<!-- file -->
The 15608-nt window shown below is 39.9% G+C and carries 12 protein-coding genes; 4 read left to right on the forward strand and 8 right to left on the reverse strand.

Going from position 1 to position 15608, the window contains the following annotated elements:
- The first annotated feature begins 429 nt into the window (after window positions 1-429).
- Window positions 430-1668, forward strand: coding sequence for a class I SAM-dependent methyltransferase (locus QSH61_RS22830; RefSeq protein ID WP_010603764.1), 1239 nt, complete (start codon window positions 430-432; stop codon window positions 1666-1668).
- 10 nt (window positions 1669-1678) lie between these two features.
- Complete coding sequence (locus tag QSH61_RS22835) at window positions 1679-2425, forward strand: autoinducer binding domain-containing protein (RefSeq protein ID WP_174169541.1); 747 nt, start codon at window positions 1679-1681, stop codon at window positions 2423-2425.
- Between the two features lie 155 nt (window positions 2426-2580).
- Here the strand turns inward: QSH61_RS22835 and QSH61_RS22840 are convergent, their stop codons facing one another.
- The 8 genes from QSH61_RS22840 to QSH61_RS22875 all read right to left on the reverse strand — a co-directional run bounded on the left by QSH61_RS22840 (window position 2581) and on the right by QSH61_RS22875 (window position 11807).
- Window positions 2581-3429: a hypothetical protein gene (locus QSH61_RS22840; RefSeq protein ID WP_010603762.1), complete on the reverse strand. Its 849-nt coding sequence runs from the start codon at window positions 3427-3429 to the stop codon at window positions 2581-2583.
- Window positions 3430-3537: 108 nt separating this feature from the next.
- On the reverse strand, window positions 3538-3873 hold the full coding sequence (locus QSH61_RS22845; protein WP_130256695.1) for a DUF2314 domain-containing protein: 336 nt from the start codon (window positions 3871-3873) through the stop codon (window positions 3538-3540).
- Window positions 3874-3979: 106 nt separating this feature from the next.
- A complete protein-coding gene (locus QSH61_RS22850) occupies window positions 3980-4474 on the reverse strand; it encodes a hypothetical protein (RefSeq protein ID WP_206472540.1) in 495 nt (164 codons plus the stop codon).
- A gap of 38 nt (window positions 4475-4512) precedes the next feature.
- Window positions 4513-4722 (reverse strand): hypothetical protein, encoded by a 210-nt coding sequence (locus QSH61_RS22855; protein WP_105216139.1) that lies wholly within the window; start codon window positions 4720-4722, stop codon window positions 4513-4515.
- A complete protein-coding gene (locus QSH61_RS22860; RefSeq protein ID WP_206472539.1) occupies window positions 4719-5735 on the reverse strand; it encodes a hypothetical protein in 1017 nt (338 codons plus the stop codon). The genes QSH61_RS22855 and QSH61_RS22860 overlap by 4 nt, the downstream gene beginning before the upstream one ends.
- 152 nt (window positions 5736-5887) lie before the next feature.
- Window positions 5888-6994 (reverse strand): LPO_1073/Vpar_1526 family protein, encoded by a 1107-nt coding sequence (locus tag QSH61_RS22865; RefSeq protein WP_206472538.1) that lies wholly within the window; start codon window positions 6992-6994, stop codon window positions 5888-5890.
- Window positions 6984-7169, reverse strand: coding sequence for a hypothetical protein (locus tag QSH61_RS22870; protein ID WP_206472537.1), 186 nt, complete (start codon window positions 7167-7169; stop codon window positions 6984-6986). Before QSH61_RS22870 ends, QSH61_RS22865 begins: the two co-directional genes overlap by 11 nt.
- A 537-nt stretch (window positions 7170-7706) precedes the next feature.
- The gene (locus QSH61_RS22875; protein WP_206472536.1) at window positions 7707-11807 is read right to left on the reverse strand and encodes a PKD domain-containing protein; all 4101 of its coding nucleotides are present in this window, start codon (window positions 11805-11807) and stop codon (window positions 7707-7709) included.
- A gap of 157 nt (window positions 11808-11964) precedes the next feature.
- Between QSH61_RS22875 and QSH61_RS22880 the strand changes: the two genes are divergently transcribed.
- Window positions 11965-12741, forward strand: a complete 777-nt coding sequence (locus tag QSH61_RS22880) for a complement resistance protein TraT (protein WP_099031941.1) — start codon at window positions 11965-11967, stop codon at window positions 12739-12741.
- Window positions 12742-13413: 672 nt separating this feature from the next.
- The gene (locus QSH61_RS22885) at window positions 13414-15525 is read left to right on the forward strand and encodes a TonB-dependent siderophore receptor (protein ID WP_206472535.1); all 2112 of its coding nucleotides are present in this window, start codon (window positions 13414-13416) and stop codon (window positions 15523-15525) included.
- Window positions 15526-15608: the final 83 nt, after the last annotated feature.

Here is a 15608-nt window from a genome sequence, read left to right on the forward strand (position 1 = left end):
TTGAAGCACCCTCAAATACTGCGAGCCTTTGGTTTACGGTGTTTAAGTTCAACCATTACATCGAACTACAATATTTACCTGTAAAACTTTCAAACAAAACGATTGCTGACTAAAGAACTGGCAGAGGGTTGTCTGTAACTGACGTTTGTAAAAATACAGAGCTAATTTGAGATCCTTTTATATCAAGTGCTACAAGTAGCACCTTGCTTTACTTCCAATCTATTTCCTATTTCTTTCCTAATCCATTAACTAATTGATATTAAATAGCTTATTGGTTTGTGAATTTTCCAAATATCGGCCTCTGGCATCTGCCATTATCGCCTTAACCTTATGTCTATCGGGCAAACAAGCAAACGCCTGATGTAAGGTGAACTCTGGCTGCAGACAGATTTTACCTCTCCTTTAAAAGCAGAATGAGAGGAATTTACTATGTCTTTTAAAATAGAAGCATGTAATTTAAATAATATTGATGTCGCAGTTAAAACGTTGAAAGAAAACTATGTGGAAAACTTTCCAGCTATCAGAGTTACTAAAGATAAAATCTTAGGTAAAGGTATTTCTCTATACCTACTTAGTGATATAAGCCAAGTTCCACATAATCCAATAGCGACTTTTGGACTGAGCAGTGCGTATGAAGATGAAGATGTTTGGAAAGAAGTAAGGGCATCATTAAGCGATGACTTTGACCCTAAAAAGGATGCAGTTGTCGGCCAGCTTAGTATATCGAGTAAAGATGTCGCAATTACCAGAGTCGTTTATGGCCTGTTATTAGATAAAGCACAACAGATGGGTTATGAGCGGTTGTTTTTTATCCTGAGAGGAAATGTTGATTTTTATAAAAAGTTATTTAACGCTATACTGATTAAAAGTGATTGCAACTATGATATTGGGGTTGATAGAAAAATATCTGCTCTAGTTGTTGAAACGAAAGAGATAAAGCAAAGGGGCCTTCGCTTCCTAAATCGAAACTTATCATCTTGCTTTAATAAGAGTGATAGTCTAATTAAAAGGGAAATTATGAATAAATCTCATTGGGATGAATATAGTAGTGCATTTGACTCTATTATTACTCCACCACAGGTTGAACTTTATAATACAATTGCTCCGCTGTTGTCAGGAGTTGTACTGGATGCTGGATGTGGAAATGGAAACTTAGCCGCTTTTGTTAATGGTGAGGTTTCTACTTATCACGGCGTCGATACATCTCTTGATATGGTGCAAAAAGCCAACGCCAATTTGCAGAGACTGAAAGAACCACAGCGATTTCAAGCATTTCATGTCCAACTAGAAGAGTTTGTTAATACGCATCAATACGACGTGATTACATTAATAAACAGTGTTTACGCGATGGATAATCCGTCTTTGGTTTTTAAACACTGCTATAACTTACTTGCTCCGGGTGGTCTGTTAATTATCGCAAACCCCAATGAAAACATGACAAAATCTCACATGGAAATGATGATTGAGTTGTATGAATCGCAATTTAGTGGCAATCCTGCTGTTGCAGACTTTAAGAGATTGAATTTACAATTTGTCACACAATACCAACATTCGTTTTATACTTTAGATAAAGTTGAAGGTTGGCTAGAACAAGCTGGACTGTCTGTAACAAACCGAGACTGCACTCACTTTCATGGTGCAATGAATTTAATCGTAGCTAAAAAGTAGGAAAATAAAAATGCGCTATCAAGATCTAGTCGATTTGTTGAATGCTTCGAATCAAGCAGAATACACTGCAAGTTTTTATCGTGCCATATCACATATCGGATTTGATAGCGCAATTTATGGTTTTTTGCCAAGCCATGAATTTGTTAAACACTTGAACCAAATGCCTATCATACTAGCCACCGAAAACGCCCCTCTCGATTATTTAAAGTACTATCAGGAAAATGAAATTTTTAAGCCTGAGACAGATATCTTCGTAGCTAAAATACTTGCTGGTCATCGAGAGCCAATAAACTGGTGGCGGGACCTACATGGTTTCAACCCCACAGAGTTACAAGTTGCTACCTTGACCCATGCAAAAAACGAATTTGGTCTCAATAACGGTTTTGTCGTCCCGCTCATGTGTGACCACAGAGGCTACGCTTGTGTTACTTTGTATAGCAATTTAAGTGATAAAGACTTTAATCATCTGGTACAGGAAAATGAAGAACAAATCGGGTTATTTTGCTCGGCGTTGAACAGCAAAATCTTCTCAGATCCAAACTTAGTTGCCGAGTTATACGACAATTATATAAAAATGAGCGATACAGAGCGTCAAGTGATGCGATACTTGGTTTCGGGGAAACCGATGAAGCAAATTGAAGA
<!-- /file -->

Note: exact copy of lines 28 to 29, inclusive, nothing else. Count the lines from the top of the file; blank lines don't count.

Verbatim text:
- Window positions 15526-15608: the final 83 nt, after the last annotated feature.

Here is a 15608-nt window from a genome sequence, read left to right on the forward strand (position 1 = left end):